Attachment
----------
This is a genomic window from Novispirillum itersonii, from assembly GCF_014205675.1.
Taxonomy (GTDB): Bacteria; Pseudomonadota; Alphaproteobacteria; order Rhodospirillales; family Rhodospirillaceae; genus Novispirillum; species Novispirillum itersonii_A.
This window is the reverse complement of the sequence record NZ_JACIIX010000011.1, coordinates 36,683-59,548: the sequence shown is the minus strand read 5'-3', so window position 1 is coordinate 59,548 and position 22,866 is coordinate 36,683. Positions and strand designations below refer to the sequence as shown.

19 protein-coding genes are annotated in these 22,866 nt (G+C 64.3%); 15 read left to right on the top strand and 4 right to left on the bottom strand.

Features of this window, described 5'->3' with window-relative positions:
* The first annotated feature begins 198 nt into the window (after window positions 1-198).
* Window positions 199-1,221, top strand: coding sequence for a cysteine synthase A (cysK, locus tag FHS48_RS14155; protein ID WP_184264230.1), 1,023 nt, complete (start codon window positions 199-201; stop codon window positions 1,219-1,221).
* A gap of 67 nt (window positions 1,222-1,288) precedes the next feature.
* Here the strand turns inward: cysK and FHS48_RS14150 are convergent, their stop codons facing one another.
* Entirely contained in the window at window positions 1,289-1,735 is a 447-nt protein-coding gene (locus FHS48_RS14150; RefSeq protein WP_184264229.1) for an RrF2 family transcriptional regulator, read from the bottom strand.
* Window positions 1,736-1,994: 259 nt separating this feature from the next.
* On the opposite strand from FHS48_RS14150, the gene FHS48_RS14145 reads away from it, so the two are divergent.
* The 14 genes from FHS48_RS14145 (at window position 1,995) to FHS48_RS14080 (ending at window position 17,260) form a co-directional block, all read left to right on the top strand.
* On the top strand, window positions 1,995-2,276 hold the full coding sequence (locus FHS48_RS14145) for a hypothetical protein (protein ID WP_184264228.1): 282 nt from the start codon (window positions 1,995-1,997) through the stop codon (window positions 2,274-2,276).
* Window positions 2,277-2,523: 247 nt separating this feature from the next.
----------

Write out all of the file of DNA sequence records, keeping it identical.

This is a genomic window from Novispirillum itersonii, from assembly GCF_014205675.1.
Taxonomy (GTDB): Bacteria; Pseudomonadota; Alphaproteobacteria; order Rhodospirillales; family Rhodospirillaceae; genus Novispirillum; species Novispirillum itersonii_A.
This window is the reverse complement of the sequence record NZ_JACIIX010000011.1, coordinates 36,683-59,548: the sequence shown is the minus strand read 5'-3', so window position 1 is coordinate 59,548 and position 22,866 is coordinate 36,683. Positions and strand designations below refer to the sequence as shown.

19 protein-coding genes are annotated in these 22,866 nt (G+C 64.3%); 15 read left to right on the top strand and 4 right to left on the bottom strand.

Features of this window, described 5'->3' with window-relative positions:
* The first annotated feature begins 198 nt into the window (after window positions 1-198).
* Window positions 199-1,221, top strand: coding sequence for a cysteine synthase A (cysK, locus tag FHS48_RS14155; protein ID WP_184264230.1), 1,023 nt, complete (start codon window positions 199-201; stop codon window positions 1,219-1,221).
* A gap of 67 nt (window positions 1,222-1,288) precedes the next feature.
* Here the strand turns inward: cysK and FHS48_RS14150 are convergent, their stop codons facing one another.
* Entirely contained in the window at window positions 1,289-1,735 is a 447-nt protein-coding gene (locus FHS48_RS14150; RefSeq protein WP_184264229.1) for an RrF2 family transcriptional regulator, read from the bottom strand.
* Window positions 1,736-1,994: 259 nt separating this feature from the next.
* On the opposite strand from FHS48_RS14150, the gene FHS48_RS14145 reads away from it, so the two are divergent.
* The 14 genes from FHS48_RS14145 (at window position 1,995) to FHS48_RS14080 (ending at window position 17,260) form a co-directional block, all read left to right on the top strand.
* On the top strand, window positions 1,995-2,276 hold the full coding sequence (locus FHS48_RS14145) for a hypothetical protein (protein ID WP_184264228.1): 282 nt from the start codon (window positions 1,995-1,997) through the stop codon (window positions 2,274-2,276).
* Window positions 2,277-2,523: 247 nt separating this feature from the next.